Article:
I taught students between the ages of 5 and 11 years old. Due to the time difference, my students had lessons with me around 7-9 pm. This was tough because I knew my students already had a whole day filled with school and activities before class. Our class was likely their last obligation before the end of their day. Therefore, student engagement became my biggest challenge. This is where I had to utilize my drama skills. In my experience, when learning drama performance, we focused on three areas: voice, movement, and acting. How do I apply these three areas to teaching? Easy. Improvisation, role play, and total physical response.

I knew that I needed to engage my students as soon as possible. The learning objective for one of my lessons was for the students to list ingredients for making a pizza or pie. What character and materials could I use to help optimize the students’ learning experience? I could simply act like a chef! What materials would I need? Fake food, a bowl, and a spoon. Although the use of props is universally known to be a great tool in education, we must be innovative in how we use them. Perhaps if you were in a classroom instead of on a computer, you could create a restaurant setting. You could have students develop menus, role play as waiters, guests, and chefs. There is an abundance of freedom when creating an atmosphere in context.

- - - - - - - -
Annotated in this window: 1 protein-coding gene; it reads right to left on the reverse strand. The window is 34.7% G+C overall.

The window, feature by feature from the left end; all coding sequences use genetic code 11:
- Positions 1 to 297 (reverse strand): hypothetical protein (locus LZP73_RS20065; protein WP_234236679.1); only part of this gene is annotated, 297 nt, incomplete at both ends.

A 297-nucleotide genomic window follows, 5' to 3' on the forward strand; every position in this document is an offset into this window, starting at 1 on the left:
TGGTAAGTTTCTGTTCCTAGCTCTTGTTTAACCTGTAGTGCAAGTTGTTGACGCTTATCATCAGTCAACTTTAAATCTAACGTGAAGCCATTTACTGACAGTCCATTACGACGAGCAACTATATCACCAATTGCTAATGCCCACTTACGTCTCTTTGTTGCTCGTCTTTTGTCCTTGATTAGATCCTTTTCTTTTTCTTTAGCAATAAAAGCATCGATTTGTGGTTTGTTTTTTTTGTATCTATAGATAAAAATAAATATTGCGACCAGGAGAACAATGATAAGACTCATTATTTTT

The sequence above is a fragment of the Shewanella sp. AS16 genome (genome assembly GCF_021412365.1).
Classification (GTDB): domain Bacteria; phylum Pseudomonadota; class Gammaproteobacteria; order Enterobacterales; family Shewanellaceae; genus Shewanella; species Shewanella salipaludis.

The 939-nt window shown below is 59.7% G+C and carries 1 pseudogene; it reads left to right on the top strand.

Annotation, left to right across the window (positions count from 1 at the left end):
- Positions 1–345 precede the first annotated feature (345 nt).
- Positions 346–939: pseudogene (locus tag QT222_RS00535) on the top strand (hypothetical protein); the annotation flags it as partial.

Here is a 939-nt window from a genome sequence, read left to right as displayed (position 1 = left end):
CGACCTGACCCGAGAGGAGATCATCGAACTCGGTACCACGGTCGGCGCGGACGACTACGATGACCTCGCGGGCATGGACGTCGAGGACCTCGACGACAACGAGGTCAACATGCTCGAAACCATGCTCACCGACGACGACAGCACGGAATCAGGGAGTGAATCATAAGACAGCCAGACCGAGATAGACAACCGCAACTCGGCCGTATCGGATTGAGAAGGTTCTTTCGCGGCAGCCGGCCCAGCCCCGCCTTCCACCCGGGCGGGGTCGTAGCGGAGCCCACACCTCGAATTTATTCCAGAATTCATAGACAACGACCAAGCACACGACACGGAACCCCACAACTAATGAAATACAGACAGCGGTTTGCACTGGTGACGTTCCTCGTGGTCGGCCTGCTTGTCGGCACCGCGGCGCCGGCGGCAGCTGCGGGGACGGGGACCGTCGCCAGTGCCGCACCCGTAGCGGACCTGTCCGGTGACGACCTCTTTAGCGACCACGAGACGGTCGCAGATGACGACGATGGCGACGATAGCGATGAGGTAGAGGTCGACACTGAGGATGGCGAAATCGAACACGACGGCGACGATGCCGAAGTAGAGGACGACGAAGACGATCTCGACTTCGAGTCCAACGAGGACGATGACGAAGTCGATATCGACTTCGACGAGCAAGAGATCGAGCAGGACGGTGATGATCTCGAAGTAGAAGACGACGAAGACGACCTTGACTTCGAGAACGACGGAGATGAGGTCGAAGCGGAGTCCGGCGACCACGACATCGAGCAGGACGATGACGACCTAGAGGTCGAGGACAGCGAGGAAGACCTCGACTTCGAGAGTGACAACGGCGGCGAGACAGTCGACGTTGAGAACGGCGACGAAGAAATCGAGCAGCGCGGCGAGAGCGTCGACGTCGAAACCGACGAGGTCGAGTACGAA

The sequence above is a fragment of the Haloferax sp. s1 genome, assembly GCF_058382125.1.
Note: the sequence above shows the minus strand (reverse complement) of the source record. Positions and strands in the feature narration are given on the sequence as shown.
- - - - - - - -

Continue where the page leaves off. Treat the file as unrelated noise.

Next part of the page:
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Although we cannot replicate this atmosphere to the same extent while teaching online, it is essential to note that you, as the teacher, must be committed to the role play. You may not have the student physically in front of you, but you have a camera. Take out the props, put on your hat, change your voice, and show the energy that they want to see. People share their world views, opinions, and cultures through language. However, language is more than the words we speak. It is also communication through actions and gestures. The energy in body language not only engages the student but also stimulates the imagination. Total physical response builds self-confidence in students while they experience the English language in operation. When I started using more TPR, my young students grasped new vocabulary, concepts, and sentences more efficiently. I noticed my students’ communication improved using body language. The realm of role-playing allows students to embody realistic communication through physical responses. Once I started committing to the role play with my props and actions, I received a burst of energy from my students. Role-playing can help model words, concepts, and sentence structure. It is also a great way to put you as the teacher in a supportive role, while encouraging students to speak and improvise in a realistic setting.